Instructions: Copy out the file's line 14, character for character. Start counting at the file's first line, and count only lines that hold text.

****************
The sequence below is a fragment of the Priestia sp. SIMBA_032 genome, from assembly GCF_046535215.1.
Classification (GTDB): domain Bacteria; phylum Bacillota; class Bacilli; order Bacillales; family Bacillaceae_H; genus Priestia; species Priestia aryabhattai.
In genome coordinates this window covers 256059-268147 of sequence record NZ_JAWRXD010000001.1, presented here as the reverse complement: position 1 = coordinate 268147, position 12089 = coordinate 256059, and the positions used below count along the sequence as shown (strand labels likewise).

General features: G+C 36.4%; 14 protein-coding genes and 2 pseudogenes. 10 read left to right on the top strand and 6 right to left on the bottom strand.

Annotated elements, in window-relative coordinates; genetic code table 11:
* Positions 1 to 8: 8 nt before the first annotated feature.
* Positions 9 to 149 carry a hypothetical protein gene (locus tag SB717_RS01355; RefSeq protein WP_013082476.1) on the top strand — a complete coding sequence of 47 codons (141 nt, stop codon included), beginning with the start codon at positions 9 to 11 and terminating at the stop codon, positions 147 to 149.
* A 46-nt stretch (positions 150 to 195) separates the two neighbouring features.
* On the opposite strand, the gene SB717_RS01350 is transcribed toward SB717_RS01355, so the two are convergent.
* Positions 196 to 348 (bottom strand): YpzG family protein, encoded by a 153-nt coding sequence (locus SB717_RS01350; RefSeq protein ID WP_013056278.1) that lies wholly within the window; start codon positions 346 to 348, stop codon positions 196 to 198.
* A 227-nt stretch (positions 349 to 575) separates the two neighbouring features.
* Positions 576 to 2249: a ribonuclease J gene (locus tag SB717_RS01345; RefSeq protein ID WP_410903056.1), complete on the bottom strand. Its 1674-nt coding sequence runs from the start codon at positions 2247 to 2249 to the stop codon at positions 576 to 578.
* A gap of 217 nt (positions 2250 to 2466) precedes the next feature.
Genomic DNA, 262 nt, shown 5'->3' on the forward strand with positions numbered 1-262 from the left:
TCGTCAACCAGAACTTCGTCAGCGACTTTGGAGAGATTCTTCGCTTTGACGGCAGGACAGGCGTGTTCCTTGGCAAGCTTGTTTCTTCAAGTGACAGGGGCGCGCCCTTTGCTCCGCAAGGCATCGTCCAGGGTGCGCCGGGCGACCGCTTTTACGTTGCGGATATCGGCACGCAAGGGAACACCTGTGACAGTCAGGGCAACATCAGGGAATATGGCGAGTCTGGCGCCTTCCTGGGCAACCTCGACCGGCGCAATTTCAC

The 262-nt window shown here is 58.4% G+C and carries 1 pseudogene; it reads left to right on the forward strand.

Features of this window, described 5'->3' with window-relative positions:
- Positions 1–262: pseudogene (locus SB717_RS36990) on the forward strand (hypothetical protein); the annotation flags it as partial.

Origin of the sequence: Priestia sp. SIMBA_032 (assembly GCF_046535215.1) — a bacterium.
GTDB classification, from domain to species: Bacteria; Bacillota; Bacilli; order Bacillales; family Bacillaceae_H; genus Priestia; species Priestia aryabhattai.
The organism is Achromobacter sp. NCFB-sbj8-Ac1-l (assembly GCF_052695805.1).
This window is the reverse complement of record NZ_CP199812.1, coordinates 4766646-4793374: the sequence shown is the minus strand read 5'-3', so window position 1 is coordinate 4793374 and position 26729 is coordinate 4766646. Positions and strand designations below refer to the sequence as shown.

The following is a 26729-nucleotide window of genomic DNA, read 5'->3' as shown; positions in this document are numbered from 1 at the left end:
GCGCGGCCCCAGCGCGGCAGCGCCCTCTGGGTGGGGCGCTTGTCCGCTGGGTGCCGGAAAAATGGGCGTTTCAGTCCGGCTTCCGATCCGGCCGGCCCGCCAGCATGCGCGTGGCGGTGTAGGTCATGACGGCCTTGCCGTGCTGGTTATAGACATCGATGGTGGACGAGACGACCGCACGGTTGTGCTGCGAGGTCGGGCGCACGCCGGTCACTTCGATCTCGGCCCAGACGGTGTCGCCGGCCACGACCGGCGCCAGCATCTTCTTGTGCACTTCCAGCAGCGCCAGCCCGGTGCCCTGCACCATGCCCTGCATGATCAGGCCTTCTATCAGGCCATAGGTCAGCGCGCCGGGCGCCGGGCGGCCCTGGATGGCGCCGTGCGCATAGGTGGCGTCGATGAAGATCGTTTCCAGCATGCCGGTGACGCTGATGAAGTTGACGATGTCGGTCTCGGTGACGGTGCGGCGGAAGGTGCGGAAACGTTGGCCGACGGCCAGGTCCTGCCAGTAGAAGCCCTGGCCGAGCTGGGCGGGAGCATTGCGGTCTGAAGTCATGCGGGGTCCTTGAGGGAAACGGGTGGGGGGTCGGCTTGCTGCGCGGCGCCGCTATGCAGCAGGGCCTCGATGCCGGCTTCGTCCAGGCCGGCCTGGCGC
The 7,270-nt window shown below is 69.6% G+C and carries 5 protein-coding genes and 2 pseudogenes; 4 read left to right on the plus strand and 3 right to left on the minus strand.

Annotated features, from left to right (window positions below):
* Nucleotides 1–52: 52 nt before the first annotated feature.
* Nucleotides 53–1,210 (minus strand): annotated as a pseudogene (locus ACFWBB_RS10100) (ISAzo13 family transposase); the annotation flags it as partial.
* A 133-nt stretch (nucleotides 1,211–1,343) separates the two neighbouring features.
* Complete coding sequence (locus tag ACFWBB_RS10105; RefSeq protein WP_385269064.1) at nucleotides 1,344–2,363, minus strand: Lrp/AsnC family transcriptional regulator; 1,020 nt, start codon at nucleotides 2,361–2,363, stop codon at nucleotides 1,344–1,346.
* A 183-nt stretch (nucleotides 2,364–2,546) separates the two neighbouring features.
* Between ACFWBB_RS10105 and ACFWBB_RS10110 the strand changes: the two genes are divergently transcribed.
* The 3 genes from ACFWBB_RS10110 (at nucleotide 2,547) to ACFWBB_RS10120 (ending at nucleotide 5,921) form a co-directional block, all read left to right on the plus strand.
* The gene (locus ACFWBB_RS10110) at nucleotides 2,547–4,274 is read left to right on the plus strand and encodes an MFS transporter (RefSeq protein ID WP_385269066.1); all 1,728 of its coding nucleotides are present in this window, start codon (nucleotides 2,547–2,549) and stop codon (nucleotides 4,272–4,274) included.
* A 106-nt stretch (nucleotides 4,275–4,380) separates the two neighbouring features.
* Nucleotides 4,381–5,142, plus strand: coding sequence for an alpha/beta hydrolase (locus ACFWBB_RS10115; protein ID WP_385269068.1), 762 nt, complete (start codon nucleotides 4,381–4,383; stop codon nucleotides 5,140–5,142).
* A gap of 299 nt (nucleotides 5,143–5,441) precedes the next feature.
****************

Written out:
Genomic DNA, 262 nt, shown 5'->3' on the forward strand with positions numbered 1-262 from the left: